• Lacks a freeware version
  • Would like to see a longer trial period for testing
  • Lacks in-depth user management features that would be critical for large enterprises

5. Bubble

Bubble logo

Bubble is a good alternative for those who use Access to interface to other DBMSs. This is a codeless website development tool with the ability to create data forms for data entry and query. The company offers a hosting service as well. You can design a site or a page and host it on the Bubble servers, setting up new databases or linking back to your existing databases.

This is a paid service but there is a free version. The free Bubble will have “Built with Bubble” printed on your page.


  • Has both a freeware and paid option available
  • Interface is barebones but easy to learn with a bit of time
  • Offers data hosting as an option


  • Lacks user management features for larger teams
  • Could use more/better team related features for collaboration

Should you leave Access behind?

If you were depressed about the decline of Microsoft Access, then hopefully, this review of the status of the package and alternatives to it has given you some cheer. The way forward out of your Access depression is to try out some other database systems.

The free alternatives on this list show you that you shouldn’t have paid for Access in the first place. One problem you will face is migrating your data out of the .accdb format. However, you can export data in CSV format and import that into a new database created with any DBMS.

Microsoft Access FAQs

What is replacing Microsoft Access?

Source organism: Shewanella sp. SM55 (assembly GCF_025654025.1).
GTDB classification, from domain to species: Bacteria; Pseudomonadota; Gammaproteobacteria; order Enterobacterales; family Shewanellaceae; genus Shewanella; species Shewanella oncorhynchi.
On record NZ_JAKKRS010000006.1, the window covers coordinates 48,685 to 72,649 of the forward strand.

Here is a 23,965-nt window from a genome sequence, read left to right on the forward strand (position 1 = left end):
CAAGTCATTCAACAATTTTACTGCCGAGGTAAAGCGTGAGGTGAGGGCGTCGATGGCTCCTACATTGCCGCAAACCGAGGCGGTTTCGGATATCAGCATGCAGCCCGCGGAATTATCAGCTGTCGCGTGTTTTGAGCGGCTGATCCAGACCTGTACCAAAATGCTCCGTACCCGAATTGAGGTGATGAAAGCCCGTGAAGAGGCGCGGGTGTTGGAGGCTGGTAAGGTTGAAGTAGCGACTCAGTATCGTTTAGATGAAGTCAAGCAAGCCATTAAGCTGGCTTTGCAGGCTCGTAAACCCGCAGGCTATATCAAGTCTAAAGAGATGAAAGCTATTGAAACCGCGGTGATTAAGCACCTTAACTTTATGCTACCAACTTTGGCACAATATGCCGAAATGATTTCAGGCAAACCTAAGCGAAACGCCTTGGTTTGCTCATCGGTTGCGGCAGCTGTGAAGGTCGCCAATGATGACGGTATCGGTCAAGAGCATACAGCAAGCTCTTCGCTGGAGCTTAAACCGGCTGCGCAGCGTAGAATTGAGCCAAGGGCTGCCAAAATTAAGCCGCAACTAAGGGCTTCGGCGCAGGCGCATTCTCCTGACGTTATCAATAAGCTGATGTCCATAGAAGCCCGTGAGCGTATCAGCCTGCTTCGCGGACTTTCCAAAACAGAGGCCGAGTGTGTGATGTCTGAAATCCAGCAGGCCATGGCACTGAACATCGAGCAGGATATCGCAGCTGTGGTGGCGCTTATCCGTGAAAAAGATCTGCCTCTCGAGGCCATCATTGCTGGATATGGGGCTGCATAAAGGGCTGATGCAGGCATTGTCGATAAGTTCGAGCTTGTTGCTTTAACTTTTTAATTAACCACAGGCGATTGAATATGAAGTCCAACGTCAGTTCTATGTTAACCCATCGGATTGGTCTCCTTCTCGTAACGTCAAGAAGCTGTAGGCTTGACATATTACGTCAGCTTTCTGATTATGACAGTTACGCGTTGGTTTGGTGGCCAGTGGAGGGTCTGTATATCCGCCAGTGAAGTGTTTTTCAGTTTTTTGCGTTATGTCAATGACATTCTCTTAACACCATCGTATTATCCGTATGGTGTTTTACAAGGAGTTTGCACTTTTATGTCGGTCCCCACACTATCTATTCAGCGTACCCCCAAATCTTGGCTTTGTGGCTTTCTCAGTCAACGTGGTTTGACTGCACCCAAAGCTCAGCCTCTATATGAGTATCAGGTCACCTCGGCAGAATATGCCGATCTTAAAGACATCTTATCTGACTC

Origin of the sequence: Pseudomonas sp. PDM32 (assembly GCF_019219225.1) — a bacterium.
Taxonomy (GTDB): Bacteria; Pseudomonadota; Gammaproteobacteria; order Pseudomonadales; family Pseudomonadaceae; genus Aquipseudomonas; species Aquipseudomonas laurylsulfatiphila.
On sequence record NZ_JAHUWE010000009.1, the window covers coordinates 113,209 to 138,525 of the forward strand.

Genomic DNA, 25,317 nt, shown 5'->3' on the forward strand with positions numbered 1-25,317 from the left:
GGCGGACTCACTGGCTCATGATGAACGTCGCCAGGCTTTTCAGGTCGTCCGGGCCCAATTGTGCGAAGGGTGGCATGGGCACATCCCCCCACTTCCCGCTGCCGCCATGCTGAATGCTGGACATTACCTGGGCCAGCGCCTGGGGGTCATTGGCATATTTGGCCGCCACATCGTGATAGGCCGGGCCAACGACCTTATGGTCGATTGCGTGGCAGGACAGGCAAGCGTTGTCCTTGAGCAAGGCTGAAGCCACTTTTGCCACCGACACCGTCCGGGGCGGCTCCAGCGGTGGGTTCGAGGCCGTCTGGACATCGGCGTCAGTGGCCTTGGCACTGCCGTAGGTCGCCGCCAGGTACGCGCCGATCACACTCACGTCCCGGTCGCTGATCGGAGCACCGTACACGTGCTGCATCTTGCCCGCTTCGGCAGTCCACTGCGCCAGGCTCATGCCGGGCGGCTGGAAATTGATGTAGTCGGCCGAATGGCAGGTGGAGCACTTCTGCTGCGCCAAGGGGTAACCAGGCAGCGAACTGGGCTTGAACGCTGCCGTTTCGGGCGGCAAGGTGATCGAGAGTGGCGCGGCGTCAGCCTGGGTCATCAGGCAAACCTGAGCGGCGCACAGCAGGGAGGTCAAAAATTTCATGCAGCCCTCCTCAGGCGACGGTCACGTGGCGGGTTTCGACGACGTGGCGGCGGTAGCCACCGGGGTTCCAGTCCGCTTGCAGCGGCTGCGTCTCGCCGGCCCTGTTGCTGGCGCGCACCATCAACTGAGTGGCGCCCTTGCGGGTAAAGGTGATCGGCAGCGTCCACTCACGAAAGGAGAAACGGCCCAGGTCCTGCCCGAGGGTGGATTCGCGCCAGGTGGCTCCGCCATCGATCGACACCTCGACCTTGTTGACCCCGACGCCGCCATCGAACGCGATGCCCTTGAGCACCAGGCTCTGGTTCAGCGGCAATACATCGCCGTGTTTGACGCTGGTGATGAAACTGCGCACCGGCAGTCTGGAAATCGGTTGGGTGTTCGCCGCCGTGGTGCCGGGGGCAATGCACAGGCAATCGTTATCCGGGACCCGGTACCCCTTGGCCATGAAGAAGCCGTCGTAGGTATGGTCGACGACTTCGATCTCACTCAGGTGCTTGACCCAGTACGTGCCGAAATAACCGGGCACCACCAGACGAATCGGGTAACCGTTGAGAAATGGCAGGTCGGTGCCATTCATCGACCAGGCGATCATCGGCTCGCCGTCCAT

Microsoft doesn’t have any plans to replace Microsoft Access while also planning to remove the application from Office 365. Therefore, Access users will need to look at alternative systems to run their desktop databases, such as LibreOffice Base, Zoho Creator, or Bubble.

What is the difference between SQL and Microsoft Access?

SQL stands for “structured query language.” It is a generic language, originally invented by IBM, for accessing data in relational databases. Since the creation of SQL in the early 1970s, several proprietary adaptations have been formulated. Microsoft Access uses a version of SQL that is very close to the original, definitive language.

Is Visual Basic still used today?

Visual Basic went through a transformation in 2002 when it was integrated into the .NET framework. For a while, it was called Visual Basic .NET (or VB.NET) but now has gone back to the Visual Basic name. Visual Basic is still supported by Microsoft and is still being developed. The latest version is Visual Basic 2019, which is also referred to as VB 16.0. This is sold as part of the Visual Studio 2019 package. 

Does Google have a version of Microsoft Access?

The closest Google Cloud has to Access is Google Bigtable, a NoSQL big data system. This is not included in G-Suite.

Is Microsoft Access going away?

The current status is that Microsoft is fully committed to continuing development and support of Microsoft Access.

Does Office 365 include Microsoft Access?

Microsoft Access is part of the Microsoft 265 Office Suite for Microsoft 365 Family, Microsoft 365 Personal, Microsoft 365 Apps for Business, and Microsoft 365 Business Standard.